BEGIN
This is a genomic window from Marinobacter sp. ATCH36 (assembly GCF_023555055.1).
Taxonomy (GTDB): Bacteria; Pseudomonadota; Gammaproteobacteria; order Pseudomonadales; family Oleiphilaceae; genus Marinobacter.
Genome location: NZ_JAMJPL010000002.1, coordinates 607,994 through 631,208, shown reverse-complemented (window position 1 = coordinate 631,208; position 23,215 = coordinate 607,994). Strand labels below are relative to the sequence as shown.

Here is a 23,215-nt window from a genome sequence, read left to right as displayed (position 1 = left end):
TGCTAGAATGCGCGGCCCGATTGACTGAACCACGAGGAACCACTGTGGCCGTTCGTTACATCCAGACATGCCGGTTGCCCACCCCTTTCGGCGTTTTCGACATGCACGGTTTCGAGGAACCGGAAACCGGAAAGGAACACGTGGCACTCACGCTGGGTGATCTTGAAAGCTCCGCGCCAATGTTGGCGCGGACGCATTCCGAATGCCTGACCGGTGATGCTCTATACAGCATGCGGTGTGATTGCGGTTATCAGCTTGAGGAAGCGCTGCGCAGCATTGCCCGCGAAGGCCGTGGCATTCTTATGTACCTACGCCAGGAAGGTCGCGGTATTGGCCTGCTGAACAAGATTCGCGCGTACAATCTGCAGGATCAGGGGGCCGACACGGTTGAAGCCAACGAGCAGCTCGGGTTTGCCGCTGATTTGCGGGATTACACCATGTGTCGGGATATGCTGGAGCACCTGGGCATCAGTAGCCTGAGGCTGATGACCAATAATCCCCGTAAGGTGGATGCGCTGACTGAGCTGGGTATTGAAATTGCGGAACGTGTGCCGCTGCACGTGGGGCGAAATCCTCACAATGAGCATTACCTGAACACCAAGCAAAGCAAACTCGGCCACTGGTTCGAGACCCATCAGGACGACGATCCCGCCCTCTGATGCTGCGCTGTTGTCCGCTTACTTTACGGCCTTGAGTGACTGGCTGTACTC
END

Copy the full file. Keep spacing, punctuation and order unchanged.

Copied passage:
This is a genomic window from Marinobacter sp. ATCH36 (assembly GCF_023555055.1).
Taxonomy (GTDB): Bacteria; Pseudomonadota; Gammaproteobacteria; order Pseudomonadales; family Oleiphilaceae; genus Marinobacter.
Genome location: NZ_JAMJPL010000002.1, coordinates 607,994 through 631,208, shown reverse-complemented (window position 1 = coordinate 631,208; position 23,215 = coordinate 607,994). Strand labels below are relative to the sequence as shown.

Here is a 23,215-nt window from a genome sequence, read left to right as displayed (position 1 = left end):
TGCTAGAATGCGCGGCCCGATTGACTGAACCACGAGGAACCACTGTGGCCGTTCGTTACATCCAGACATGCCGGTTGCCCACCCCTTTCGGCGTTTTCGACATGCACGGTTTCGAGGAACCGGAAACCGGAAAGGAACACGTGGCACTCACGCTGGGTGATCTTGAAAGCTCCGCGCCAATGTTGGCGCGGACGCATTCCGAATGCCTGACCGGTGATGCTCTATACAGCATGCGGTGTGATTGCGGTTATCAGCTTGAGGAAGCGCTGCGCAGCATTGCCCGCGAAGGCCGTGGCATTCTTATGTACCTACGCCAGGAAGGTCGCGGTATTGGCCTGCTGAACAAGATTCGCGCGTACAATCTGCAGGATCAGGGGGCCGACACGGTTGAAGCCAACGAGCAGCTCGGGTTTGCCGCTGATTTGCGGGATTACACCATGTGTCGGGATATGCTGGAGCACCTGGGCATCAGTAGCCTGAGGCTGATGACCAATAATCCCCGTAAGGTGGATGCGCTGACTGAGCTGGGTATTGAAATTGCGGAACGTGTGCCGCTGCACGTGGGGCGAAATCCTCACAATGAGCATTACCTGAACACCAAGCAAAGCAAACTCGGCCACTGGTTCGAGACCCATCAGGACGACGATCCCGCCCTCTGATGCTGCGCTGTTGTCCGCTTACTTTACGGCCTTGAGTGACTGGCTGTACTC